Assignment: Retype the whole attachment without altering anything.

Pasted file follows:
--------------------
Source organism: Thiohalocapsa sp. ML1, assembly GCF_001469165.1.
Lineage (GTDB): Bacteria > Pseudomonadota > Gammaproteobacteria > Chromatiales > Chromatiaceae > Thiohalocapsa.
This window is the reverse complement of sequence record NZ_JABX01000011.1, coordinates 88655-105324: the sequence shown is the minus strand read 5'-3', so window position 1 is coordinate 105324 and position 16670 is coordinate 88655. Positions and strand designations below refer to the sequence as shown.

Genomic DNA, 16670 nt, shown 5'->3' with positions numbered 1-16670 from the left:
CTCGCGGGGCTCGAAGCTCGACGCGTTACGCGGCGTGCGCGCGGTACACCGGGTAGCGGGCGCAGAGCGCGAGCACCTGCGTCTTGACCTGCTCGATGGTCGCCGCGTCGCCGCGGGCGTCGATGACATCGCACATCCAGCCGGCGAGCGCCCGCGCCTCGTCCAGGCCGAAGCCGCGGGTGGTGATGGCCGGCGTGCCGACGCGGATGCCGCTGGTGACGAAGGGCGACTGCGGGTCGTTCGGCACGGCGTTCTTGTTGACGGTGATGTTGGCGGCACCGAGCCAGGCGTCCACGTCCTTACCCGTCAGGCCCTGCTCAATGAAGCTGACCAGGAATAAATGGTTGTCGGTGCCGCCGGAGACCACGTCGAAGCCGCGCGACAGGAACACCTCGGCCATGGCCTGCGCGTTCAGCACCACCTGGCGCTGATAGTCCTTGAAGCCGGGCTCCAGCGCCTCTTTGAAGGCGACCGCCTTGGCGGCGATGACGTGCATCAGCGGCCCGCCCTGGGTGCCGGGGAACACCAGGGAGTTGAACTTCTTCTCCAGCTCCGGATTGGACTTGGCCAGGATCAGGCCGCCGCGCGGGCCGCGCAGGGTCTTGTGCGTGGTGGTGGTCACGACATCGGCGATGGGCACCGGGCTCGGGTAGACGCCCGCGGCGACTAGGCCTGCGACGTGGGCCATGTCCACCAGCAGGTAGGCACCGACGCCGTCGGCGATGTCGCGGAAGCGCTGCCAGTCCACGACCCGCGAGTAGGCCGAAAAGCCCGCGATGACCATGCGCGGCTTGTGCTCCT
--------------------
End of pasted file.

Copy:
Source organism: Thiohalocapsa sp. ML1, assembly GCF_001469165.1.
Lineage (GTDB): Bacteria > Pseudomonadota > Gammaproteobacteria > Chromatiales > Chromatiaceae > Thiohalocapsa.
This window is the reverse complement of sequence record NZ_JABX01000011.1, coordinates 88655-105324: the sequence shown is the minus strand read 5'-3', so window position 1 is coordinate 105324 and position 16670 is coordinate 88655. Positions and strand designations below refer to the sequence as shown.

Genomic DNA, 16670 nt, shown 5'->3' with positions numbered 1-16670 from the left:
CTCGCGGGGCTCGAAGCTCGACGCGTTACGCGGCGTGCGCGCGGTACACCGGGTAGCGGGCGCAGAGCGCGAGCACCTGCGTCTTGACCTGCTCGATGGTCGCCGCGTCGCCGCGGGCGTCGATGACATCGCACATCCAGCCGGCGAGCGCCCGCGCCTCGTCCAGGCCGAAGCCGCGGGTGGTGATGGCCGGCGTGCCGACGCGGATGCCGCTGGTGACGAAGGGCGACTGCGGGTCGTTCGGCACGGCGTTCTTGTTGACGGTGATGTTGGCGGCACCGAGCCAGGCGTCCACGTCCTTACCCGTCAGGCCCTGCTCAATGAAGCTGACCAGGAATAAATGGTTGTCGGTGCCGCCGGAGACCACGTCGAAGCCGCGCGACAGGAACACCTCGGCCATGGCCTGCGCGTTCAGCACCACCTGGCGCTGATAGTCCTTGAAGCCGGGCTCCAGCGCCTCTTTGAAGGCGACCGCCTTGGCGGCGATGACGTGCATCAGCGGCCCGCCCTGGGTGCCGGGGAACACCAGGGAGTTGAACTTCTTCTCCAGCTCCGGATTGGACTTGGCCAGGATCAGGCCGCCGCGCGGGCCGCGCAGGGTCTTGTGCGTGGTGGTGGTCACGACATCGGCGATGGGCACCGGGCTCGGGTAGACGCCCGCGGCGACTAGGCCTGCGACGTGGGCCATGTCCACCAGCAGGTAGGCACCGACGCCGTCGGCGATGTCGCGGAAGCGCTGCCAGTCCACGACCCGCGAGTAGGCCGAAAAGCCCGCGATGACCATGCGCGGCTTGTGCTCCT